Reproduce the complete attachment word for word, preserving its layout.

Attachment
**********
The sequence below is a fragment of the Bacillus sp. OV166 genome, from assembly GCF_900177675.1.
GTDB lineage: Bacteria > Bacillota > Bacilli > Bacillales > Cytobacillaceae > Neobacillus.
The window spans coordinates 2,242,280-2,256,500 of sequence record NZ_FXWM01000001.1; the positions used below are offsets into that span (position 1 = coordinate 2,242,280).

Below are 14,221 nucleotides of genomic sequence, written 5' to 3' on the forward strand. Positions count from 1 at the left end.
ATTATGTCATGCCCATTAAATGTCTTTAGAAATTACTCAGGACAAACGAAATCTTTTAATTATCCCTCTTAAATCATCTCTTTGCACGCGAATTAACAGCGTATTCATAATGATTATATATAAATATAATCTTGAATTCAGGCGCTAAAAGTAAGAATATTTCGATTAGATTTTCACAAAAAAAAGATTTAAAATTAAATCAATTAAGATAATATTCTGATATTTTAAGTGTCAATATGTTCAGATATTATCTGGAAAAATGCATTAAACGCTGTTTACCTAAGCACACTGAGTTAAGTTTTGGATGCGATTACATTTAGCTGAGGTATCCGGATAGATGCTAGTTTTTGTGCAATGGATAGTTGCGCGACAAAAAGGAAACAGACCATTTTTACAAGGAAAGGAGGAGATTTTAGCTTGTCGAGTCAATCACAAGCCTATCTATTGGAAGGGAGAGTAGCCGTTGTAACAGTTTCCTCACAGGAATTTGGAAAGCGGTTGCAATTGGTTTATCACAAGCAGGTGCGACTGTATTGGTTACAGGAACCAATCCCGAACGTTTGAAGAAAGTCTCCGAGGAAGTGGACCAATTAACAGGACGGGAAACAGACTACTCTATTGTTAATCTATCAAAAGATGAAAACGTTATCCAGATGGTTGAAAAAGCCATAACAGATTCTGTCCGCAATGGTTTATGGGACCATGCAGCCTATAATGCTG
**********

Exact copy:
The sequence below is a fragment of the Bacillus sp. OV166 genome, from assembly GCF_900177675.1.
GTDB lineage: Bacteria > Bacillota > Bacilli > Bacillales > Cytobacillaceae > Neobacillus.
The window spans coordinates 2,242,280-2,256,500 of sequence record NZ_FXWM01000001.1; the positions used below are offsets into that span (position 1 = coordinate 2,242,280).

Below are 14,221 nucleotides of genomic sequence, written 5' to 3' on the forward strand. Positions count from 1 at the left end.
ATTATGTCATGCCCATTAAATGTCTTTAGAAATTACTCAGGACAAACGAAATCTTTTAATTATCCCTCTTAAATCATCTCTTTGCACGCGAATTAACAGCGTATTCATAATGATTATATATAAATATAATCTTGAATTCAGGCGCTAAAAGTAAGAATATTTCGATTAGATTTTCACAAAAAAAAGATTTAAAATTAAATCAATTAAGATAATATTCTGATATTTTAAGTGTCAATATGTTCAGATATTATCTGGAAAAATGCATTAAACGCTGTTTACCTAAGCACACTGAGTTAAGTTTTGGATGCGATTACATTTAGCTGAGGTATCCGGATAGATGCTAGTTTTTGTGCAATGGATAGTTGCGCGACAAAAAGGAAACAGACCATTTTTACAAGGAAAGGAGGAGATTTTAGCTTGTCGAGTCAATCACAAGCCTATCTATTGGAAGGGAGAGTAGCCGTTGTAACAGTTTCCTCACAGGAATTTGGAAAGCGGTTGCAATTGGTTTATCACAAGCAGGTGCGACTGTATTGGTTACAGGAACCAATCCCGAACGTTTGAAGAAAGTCTCCGAGGAAGTGGACCAATTAACAGGACGGGAAACAGACTACTCTATTGTTAATCTATCAAAAGATGAAAACGTTATCCAGATGGTTGAAAAAGCCATAACAGATTCTGTCCGCAATGGTTTATGGGACCATGCAGCCTATAATGCTG